Why are we still debating disc brakes and pad brakes?
Disc brakes or classic brakes?
Time goes by, bike models change, but the debate is still open and the victories of some professionals who use the classic brake fuel the debate even more.
The disc brake is an evolution of the classic brake that has been on the market for years, so it is not a marketing gimmick to sell more. In addition, data in hand, it clearly offers more powerful and safer braking in all weather conditions. The new models also feature some very interesting technical innovations that make the bikes easier to ride and much safer: wide-channel wheels, wider wheel arches, etc.
However, it is undeniable that there are always some negative aspects.
In this article we just want to analyse the different aspects and try to draw a conclusion.
1. Discs may not be necessary, but…
Braking, and braking well and safely, is essential. There is nothing to object to, considering that we have been using traditional brakes for years, on even rougher terrain than what we are complaining about today.
And it is also true that the first discs presented some problems, because the frames were not designed for them, but adapted. Today, however, we have come to have near-perfect products, with frames, forks and wheels designed specifically for discs.
Here are some advantages of today’s disc bikes, which are absolutely undeniable:
– More powerful and controllable braking;
– Reduction of braking distance;
– Less risk of the rim overheating (which has definitively ruled out the use of carbon rims for tubeless tyres and clincher tyres, which have always caused a lot of problems with the shoe brake).
2. And the professionals?
The “Pros” are part of another world, so we must be careful when making comparisons with them. Here are a couple of fundamental considerations:
1 – 90% of amateurs do not have the driving skills of the professionals;
2 – If a professional wins without using the disc brake, it is not due to this choice.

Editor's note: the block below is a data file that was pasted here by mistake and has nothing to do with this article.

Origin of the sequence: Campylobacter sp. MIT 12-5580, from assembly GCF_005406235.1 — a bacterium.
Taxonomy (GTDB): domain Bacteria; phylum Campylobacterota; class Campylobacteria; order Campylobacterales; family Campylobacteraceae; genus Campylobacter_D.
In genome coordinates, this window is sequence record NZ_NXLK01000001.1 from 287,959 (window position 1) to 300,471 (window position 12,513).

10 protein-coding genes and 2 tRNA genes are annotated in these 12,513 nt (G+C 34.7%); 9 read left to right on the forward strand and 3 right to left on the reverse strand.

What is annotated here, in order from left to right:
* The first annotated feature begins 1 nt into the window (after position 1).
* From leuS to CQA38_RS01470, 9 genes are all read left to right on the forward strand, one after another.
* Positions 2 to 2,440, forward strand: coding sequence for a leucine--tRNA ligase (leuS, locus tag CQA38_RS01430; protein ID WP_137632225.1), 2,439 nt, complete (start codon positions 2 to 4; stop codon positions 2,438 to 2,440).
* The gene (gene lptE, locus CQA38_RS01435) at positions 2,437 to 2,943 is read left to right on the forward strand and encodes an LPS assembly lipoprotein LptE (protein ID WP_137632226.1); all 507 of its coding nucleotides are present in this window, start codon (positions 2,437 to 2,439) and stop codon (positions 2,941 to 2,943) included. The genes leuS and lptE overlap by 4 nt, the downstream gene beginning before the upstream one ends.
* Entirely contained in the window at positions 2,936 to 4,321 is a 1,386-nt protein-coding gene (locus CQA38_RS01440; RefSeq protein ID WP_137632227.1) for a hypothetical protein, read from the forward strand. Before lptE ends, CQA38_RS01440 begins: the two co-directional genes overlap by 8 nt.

3 – How important is marketing?
The classic cyclist has always rejected novelties. Historically, even innovations and options that we now take almost for granted have struggled to establish themselves.
Quick release pedals, the use of helmets, carbon frames, compact handlebars and cranks, wider section tyres. Or, in the world of mountain bikes, the transition from 26″ to 29″ wheels.
People often say “it’s just a marketing technique to sell more”. As you have seen, this is not always the case.
3. The weight
Here there is no doubt, weight is the biggest disadvantage of the disc brake.
For those who attach great importance to lightness, it will be difficult to accept a disc bike. In the case of high-end bikes, we are talking about a saving of between 300 and 500 grams. In the low-end and mid-range models, the difference is obviously more pronounced.
Personally, I think that the biggest mistake has been made by the market and the companies that for years have insisted almost exclusively on the importance of lightness, making us perceive a 7.5 kg bike as heavy.
4. The price
To get a light bike, you have to spend a lot. So, the price is closely related to what we have just said. To buy a disc bike that weighs less than 7.5 kg you have to spend thousands of euros.
If you have a bike with top-of-the-range rim brakes that is light and well set up, it’s clear that you’ll think twice before swapping it for a bike with disc brakes.
It’s one of the classic fears, but it’s actually a false problem. The only real thing is that a couple of times a year you will have to plan to purge the system. But even on traditional bikes, cables and casings need to be replaced.
And tablet replacement is a piece of cake.
But how much does it cost?
The brake pads for aluminium rims are much cheaper, it’s true. But the brake pads for the carbon rims cost about the same as the pads.
There is one thing that is really annoying about disc bikes. Cycling is a sport in which the repetitiveness of a noise, combined with the fatigue of pedalling, drives us a little crazy. It happens to everyone.
With bikes with disc brakes, you can occasionally hear the “Tzin Tzin Tzin” caused by the brake pads rubbing against the disc, especially on long descents.
7. Wheel compatibility
This is one of the inescapable objections. If with a traditional brake bike, you are forced to change the wheel for any problem, you will find one without problems. Any wheel from a friend or a shop will do. If you have the disc instead, it will be more difficult to find a wheel that has the same size of the disc…
For those of us who are used to travelling, for example, this can be inconvenient.
8. Which bike to buy?
If the bike you are going to buy is new, you should absolutely choose a bike with disc brakes. If it’s a second-hand bike, we could talk about it…
Technologies will get better and better and the future (but also the present) will be only with disc bikes.